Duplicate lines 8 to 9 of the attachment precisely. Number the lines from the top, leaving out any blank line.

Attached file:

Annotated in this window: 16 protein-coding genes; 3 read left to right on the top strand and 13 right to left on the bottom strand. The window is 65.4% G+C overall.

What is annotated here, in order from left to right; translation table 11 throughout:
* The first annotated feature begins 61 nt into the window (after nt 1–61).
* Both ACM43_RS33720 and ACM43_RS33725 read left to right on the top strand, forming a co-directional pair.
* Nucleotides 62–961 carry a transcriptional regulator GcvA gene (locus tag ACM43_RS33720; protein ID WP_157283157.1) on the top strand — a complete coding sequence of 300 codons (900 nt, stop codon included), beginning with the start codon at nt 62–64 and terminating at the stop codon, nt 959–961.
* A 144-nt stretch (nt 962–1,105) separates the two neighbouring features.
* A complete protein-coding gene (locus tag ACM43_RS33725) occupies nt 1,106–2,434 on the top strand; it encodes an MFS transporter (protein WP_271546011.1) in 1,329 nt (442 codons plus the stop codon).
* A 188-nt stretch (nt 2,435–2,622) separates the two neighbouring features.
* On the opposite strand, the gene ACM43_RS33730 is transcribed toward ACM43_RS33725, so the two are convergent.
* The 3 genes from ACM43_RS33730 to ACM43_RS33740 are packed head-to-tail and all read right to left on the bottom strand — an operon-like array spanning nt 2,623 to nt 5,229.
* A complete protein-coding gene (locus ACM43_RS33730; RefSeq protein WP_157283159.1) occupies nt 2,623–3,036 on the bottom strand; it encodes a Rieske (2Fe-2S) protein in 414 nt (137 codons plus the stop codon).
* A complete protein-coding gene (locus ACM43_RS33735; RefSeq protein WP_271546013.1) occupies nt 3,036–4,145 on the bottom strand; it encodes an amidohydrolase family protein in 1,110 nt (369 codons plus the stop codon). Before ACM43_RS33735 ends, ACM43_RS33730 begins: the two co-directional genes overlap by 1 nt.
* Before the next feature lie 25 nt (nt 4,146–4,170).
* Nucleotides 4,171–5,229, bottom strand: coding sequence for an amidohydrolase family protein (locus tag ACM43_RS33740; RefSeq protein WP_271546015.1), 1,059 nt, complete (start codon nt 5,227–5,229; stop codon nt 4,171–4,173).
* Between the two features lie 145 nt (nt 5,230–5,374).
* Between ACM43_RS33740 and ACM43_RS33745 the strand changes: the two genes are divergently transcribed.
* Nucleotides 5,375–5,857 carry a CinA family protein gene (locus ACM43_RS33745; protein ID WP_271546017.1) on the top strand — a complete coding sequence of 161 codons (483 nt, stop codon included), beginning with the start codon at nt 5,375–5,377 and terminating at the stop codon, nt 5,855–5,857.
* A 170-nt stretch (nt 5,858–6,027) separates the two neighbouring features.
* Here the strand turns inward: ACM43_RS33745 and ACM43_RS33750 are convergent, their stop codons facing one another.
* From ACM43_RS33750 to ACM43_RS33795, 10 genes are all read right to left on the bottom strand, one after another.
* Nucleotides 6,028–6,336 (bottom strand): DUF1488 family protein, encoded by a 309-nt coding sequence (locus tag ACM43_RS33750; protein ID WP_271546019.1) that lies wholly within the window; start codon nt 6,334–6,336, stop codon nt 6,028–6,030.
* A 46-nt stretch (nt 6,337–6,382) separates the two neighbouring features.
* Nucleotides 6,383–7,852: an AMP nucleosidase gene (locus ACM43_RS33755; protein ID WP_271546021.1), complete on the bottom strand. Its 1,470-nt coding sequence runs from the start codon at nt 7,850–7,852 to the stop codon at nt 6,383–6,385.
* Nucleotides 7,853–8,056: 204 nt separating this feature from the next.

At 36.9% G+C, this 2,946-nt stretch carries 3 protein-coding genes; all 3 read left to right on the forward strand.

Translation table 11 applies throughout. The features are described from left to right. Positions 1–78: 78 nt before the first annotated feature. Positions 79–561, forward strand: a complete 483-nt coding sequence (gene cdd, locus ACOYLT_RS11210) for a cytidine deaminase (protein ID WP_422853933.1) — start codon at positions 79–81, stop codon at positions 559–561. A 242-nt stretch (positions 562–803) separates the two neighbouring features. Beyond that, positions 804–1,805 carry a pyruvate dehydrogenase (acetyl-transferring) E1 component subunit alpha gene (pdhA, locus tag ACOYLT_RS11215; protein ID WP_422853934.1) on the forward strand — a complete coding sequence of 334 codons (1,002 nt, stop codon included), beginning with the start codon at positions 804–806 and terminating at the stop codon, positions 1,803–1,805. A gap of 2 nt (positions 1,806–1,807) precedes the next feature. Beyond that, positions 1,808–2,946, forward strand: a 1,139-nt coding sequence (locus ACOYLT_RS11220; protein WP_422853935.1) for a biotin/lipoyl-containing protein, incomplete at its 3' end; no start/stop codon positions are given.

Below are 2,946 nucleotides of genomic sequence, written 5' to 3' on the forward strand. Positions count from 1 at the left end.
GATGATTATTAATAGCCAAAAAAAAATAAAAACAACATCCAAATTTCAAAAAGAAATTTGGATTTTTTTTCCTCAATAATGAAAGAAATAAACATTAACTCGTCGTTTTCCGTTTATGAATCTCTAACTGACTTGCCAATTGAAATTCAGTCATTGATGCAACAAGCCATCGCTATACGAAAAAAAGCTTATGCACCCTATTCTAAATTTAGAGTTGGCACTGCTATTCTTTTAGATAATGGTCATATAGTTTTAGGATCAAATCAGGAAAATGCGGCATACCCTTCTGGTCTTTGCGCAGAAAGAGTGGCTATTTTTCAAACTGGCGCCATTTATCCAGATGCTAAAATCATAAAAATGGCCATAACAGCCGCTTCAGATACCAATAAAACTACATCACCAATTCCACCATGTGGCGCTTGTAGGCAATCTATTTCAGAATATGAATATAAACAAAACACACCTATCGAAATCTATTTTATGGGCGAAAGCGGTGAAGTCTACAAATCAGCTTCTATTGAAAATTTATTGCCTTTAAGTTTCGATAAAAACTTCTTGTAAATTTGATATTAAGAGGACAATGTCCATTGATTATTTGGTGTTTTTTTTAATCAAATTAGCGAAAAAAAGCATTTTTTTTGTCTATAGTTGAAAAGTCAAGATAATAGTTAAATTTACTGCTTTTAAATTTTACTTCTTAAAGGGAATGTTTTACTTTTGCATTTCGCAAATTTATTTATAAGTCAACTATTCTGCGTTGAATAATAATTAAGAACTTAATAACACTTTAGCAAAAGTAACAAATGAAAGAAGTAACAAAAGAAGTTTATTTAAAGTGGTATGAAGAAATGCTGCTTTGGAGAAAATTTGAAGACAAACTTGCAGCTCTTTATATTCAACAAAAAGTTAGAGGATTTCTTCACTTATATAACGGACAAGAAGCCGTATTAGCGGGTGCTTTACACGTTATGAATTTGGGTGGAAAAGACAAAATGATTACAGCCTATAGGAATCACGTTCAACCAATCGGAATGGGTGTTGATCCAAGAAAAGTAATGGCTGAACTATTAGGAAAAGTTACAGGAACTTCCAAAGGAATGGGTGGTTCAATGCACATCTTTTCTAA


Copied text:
* A 188-nt stretch (nt 2,435–2,622) separates the two neighbouring features.
* On the opposite strand, the gene ACM43_RS33730 is transcribed toward ACM43_RS33725, so the two are convergent.